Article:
This collection of essays, deriving from a Cambridge conference in 2007, has now been listed on the CUP website, due to appear in August 2012.

I have a small contribution exploring how Irish scholars around the seventh century derived a basic knowledge of Greek vocabulary from a range of Late Antique sources and how they applied that knowledge.

Here’s the full table of contents:

Introduction: multiple languages, multiple identities—Alex Mullen
1. Language maintenance and language shift in the Mediterranean world during the Roman Empire—James Clackson
2. Why did Coptic fail where Aramaic succeeded? Linguistic development in Egypt and the Near East after the Arab conquest—Arietta Papaconstantinou
3. Language contact in the pre-Roman and Roman Iberian peninsula: direct and indirect evidence—Oliver Simkin
4. Complaints of the natives in a Greek dress: the Zenon Archive and the problem of Egyptian interference—Trevor Evans
5. Linguae sacrae in ancient and medieval sources: an anthropological approach to ritual language—Alderik Blom
6. Typologies of translation techniques in Greek and Latin—David Langslow
7. Greek in early medieval Ireland—Pádraic Moran
8. An habes linguam Latinam? Non tam bene sapio: views of multilingualism from the early medieval West—Paul Russell
9. Towards an archaeology of bilingualism: on the study of Greek-Coptic education in late antique Egypt—Scott Bucking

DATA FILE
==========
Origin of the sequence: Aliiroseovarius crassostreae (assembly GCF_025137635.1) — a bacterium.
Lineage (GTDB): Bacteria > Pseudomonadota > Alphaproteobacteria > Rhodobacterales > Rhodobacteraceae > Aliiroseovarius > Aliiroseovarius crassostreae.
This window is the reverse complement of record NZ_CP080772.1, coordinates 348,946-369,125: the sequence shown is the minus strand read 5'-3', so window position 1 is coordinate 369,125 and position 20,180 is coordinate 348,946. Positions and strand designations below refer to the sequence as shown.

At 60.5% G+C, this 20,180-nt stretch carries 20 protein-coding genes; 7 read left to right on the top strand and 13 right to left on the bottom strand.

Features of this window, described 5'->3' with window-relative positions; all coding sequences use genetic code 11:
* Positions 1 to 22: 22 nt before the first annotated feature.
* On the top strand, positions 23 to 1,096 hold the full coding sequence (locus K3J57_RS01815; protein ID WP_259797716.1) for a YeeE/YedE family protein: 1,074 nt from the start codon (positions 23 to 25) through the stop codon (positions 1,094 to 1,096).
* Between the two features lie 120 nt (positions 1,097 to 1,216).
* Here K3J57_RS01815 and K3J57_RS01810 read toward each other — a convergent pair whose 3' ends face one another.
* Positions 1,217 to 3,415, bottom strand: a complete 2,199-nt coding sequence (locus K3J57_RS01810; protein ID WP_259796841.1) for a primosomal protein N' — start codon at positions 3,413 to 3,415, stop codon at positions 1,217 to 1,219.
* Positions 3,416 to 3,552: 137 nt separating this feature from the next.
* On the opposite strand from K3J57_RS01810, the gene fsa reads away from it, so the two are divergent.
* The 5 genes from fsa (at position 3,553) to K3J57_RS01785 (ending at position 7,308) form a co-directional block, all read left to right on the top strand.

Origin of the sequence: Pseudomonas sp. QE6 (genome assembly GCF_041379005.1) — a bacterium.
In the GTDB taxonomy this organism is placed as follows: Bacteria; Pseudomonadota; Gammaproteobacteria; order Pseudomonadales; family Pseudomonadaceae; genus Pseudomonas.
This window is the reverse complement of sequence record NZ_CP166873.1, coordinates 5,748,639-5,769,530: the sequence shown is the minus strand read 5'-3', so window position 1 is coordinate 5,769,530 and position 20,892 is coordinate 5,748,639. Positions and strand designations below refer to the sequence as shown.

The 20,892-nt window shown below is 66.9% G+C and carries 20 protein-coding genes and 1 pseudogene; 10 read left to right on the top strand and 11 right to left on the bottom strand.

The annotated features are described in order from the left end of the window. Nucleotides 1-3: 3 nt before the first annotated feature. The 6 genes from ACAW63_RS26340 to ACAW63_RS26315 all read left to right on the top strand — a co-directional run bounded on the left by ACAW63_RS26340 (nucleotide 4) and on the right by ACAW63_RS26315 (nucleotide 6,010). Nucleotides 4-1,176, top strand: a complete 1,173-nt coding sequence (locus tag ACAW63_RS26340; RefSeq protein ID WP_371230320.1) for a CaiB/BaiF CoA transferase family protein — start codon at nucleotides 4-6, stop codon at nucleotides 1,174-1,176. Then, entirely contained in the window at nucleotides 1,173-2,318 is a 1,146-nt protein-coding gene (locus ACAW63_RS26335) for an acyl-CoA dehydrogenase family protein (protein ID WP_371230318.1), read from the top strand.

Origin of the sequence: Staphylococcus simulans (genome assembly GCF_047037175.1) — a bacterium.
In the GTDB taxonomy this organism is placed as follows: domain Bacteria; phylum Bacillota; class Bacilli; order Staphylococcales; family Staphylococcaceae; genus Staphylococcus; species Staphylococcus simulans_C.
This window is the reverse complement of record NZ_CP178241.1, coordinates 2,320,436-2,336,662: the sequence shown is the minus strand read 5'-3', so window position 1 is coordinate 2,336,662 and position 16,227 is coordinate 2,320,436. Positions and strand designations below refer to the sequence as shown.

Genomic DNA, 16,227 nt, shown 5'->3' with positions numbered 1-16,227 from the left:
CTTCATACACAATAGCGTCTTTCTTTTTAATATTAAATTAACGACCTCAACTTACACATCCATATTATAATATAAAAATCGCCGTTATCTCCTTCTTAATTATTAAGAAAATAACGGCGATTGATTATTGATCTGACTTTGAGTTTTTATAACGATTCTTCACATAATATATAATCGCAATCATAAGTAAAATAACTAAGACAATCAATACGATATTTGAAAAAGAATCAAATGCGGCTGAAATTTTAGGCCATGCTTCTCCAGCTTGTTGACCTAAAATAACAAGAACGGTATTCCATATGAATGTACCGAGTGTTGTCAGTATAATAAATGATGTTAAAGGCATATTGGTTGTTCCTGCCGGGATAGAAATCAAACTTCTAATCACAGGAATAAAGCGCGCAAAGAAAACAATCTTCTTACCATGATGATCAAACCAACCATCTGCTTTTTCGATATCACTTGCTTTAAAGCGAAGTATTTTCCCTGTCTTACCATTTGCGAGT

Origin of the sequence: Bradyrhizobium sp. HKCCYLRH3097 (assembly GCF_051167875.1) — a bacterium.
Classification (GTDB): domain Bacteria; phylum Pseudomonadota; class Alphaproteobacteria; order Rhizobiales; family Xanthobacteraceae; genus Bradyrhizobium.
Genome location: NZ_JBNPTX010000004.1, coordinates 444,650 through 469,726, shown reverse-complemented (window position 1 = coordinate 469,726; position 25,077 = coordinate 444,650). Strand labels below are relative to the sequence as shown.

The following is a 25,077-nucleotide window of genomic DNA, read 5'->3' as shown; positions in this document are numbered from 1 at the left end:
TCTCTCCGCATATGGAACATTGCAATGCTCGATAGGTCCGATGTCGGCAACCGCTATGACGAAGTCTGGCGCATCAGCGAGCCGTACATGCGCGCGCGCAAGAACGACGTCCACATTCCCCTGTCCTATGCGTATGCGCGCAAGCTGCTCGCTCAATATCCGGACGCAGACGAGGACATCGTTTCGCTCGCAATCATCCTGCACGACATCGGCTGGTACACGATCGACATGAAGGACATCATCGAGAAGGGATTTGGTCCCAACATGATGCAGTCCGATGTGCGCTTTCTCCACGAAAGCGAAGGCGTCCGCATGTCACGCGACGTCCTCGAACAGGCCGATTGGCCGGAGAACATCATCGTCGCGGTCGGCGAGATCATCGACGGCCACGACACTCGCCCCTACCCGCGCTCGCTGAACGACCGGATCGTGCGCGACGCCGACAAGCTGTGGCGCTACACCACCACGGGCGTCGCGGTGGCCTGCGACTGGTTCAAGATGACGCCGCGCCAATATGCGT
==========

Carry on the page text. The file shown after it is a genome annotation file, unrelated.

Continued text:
10. Neo-Punic and Latin inscriptions in Roman North Africa: function and display—Andrew Wilson
11. Cultures as languages and languages as cultures—Robin Osborne

CUP website↦

Some online bibliographies

A few online bibliographical resources for early medieval philology (with an Irish focus).

Bibliography of Irish Linguistics and Literature

Bibliographies for Theology

Codecs: Online database and e-resources for Celtic Studies

CSANA: Celtic Studies Bibliography

Earlier Latin Manuscripts (founded on Lowe, CLA)

International Medieval Bibliography

Lexicon des Mittelalters

Manuscripta Mediaevalia

Medieval Studies Bibliographies (Charles Wright)


Monastic Manuscript Project

NUIG Classics: Resources Online

Oxford Dictionary of National Biography

Regesta Imperii (Mainz)

Repertorium “Geschichtsquellen des deutschen  Mittelalters”

Scéla (Irish narratives)